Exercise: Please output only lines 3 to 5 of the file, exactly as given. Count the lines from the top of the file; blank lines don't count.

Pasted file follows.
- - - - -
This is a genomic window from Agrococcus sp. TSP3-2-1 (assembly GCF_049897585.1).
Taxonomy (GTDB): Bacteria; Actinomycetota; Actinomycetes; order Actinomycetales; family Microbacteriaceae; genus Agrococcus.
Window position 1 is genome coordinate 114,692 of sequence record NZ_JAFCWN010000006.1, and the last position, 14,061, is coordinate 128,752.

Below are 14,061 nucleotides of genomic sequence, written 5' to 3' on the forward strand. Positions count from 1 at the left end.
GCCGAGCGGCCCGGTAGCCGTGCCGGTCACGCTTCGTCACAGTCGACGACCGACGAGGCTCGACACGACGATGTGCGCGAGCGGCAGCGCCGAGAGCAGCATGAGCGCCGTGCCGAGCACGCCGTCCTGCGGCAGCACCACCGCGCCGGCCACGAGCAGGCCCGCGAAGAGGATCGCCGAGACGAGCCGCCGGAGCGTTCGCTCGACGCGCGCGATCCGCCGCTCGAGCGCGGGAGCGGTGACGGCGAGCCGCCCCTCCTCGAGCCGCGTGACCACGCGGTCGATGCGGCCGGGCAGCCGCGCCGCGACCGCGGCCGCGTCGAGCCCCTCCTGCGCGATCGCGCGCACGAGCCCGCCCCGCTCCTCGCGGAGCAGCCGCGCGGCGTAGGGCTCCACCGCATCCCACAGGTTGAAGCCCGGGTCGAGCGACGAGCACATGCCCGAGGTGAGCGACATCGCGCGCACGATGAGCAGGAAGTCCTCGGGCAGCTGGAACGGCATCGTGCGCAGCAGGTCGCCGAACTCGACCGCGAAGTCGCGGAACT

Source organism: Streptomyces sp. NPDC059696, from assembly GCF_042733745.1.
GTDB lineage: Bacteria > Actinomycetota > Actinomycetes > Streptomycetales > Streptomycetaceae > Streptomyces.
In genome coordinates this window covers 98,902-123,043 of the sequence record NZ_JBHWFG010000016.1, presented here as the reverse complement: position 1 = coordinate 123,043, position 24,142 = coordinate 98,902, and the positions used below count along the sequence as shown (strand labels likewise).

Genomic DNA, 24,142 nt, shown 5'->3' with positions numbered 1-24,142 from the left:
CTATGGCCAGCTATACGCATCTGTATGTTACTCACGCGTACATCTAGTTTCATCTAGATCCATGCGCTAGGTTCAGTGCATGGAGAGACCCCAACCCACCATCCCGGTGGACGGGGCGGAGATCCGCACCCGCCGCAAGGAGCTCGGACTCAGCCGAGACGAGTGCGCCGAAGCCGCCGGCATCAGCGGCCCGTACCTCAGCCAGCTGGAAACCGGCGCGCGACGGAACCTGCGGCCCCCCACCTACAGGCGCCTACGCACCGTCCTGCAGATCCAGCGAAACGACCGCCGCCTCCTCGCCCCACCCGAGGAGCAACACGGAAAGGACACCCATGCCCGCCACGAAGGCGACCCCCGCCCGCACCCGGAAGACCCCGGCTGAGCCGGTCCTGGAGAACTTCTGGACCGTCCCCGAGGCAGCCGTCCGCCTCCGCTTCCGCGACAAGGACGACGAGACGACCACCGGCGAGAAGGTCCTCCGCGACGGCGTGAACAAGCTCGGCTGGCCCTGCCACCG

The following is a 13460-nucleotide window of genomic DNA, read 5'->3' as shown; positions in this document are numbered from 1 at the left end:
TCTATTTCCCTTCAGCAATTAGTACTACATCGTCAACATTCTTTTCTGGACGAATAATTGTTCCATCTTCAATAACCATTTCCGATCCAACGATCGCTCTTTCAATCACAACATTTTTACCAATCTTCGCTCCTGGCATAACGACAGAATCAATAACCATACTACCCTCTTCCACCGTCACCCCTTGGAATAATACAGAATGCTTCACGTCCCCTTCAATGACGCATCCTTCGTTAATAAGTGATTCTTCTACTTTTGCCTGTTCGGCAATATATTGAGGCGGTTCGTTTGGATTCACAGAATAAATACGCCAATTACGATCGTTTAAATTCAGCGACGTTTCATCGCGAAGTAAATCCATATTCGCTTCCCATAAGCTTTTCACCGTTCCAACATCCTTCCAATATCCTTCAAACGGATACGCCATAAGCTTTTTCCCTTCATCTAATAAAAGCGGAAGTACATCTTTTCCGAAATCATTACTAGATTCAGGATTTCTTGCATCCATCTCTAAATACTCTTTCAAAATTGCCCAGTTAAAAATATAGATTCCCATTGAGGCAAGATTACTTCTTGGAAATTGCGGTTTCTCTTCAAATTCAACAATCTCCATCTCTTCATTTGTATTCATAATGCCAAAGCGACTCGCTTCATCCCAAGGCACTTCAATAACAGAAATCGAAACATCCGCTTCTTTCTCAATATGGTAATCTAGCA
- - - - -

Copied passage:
Window position 1 is genome coordinate 114,692 of sequence record NZ_JAFCWN010000006.1, and the last position, 14,061, is coordinate 128,752.

Below are 14,061 nucleotides of genomic sequence, written 5' to 3' on the forward strand. Positions count from 1 at the left end.
GCCGAGCGGCCCGGTAGCCGTGCCGGTCACGCTTCGTCACAGTCGACGACCGACGAGGCTCGACACGACGATGTGCGCGAGCGGCAGCGCCGAGAGCAGCATGAGCGCCGTGCCGAGCACGCCGTCCTGCGGCAGCACCACCGCGCCGGCCACGAGCAGGCCCGCGAAGAGGATCGCCGAGACGAGCCGCCGGAGCGTTCGCTCGACGCGCGCGATCCGCCGCTCGAGCGCGGGAGCGGTGACGGCGAGCCGCCCCTCCTCGAGCCGCGTGACCACGCGGTCGATGCGGCCGGGCAGCCGCGCCGCGACCGCGGCCGCGTCGAGCCCCTCCTGCGCGATCGCGCGCACGAGCCCGCCCCGCTCCTCGCGGAGCAGCCGCGCGGCGTAGGGCTCCACCGCATCCCACAGGTTGAAGCCCGGGTCGAGCGACGAGCACATGCCCGAGGTGAGCGACATCGCGCGCACGATGAGCAGGAAGTCCTCGGGCAGCTGGAACGGCATCGTGCGCAGCAGGTCGCCGAACTCGACCGCGAAGTCGCGGAACT